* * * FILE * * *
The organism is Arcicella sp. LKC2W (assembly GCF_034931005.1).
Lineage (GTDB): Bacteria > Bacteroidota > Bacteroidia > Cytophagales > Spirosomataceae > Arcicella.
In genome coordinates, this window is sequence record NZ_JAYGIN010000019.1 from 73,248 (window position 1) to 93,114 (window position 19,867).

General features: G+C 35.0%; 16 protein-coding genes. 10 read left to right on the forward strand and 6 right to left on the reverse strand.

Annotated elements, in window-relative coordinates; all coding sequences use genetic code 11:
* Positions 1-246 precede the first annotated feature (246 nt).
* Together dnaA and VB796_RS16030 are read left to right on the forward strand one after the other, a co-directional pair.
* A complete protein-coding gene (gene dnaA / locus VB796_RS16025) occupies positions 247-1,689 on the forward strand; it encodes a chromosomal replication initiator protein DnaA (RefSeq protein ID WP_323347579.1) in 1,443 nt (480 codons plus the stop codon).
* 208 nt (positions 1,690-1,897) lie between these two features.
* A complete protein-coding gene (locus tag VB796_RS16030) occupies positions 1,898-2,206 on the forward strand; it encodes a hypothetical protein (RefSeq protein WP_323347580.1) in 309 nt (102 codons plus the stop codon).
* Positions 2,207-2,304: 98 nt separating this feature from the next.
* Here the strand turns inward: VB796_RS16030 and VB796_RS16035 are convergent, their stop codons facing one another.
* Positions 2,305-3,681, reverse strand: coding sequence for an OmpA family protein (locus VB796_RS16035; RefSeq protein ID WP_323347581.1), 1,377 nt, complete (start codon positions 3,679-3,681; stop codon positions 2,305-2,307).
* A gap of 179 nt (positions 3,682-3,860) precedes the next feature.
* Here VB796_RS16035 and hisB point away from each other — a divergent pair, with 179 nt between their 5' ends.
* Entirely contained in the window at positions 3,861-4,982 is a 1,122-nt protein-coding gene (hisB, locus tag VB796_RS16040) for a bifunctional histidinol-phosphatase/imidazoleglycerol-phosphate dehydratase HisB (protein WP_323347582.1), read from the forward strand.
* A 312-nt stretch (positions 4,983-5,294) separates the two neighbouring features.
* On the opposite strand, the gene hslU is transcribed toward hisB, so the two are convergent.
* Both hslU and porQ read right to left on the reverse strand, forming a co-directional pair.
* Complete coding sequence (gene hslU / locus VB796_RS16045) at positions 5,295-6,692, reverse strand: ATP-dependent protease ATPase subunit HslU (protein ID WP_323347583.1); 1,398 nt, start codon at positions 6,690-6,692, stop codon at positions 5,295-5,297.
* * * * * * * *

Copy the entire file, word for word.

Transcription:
The organism is Arcicella sp. LKC2W (assembly GCF_034931005.1).
Lineage (GTDB): Bacteria > Bacteroidota > Bacteroidia > Cytophagales > Spirosomataceae > Arcicella.
In genome coordinates, this window is sequence record NZ_JAYGIN010000019.1 from 73,248 (window position 1) to 93,114 (window position 19,867).

General features: G+C 35.0%; 16 protein-coding genes. 10 read left to right on the forward strand and 6 right to left on the reverse strand.

Annotated elements, in window-relative coordinates; all coding sequences use genetic code 11:
* Positions 1-246 precede the first annotated feature (246 nt).
* Together dnaA and VB796_RS16030 are read left to right on the forward strand one after the other, a co-directional pair.
* A complete protein-coding gene (gene dnaA / locus VB796_RS16025) occupies positions 247-1,689 on the forward strand; it encodes a chromosomal replication initiator protein DnaA (RefSeq protein ID WP_323347579.1) in 1,443 nt (480 codons plus the stop codon).
* 208 nt (positions 1,690-1,897) lie between these two features.
* A complete protein-coding gene (locus tag VB796_RS16030) occupies positions 1,898-2,206 on the forward strand; it encodes a hypothetical protein (RefSeq protein WP_323347580.1) in 309 nt (102 codons plus the stop codon).
* Positions 2,207-2,304: 98 nt separating this feature from the next.
* Here the strand turns inward: VB796_RS16030 and VB796_RS16035 are convergent, their stop codons facing one another.
* Positions 2,305-3,681, reverse strand: coding sequence for an OmpA family protein (locus VB796_RS16035; RefSeq protein ID WP_323347581.1), 1,377 nt, complete (start codon positions 3,679-3,681; stop codon positions 2,305-2,307).
* A gap of 179 nt (positions 3,682-3,860) precedes the next feature.
* Here VB796_RS16035 and hisB point away from each other — a divergent pair, with 179 nt between their 5' ends.
* Entirely contained in the window at positions 3,861-4,982 is a 1,122-nt protein-coding gene (hisB, locus tag VB796_RS16040) for a bifunctional histidinol-phosphatase/imidazoleglycerol-phosphate dehydratase HisB (protein WP_323347582.1), read from the forward strand.
* A 312-nt stretch (positions 4,983-5,294) separates the two neighbouring features.
* On the opposite strand, the gene hslU is transcribed toward hisB, so the two are convergent.
* Both hslU and porQ read right to left on the reverse strand, forming a co-directional pair.
* Complete coding sequence (gene hslU / locus VB796_RS16045) at positions 5,295-6,692, reverse strand: ATP-dependent protease ATPase subunit HslU (protein ID WP_323347583.1); 1,398 nt, start codon at positions 6,690-6,692, stop codon at positions 5,295-5,297.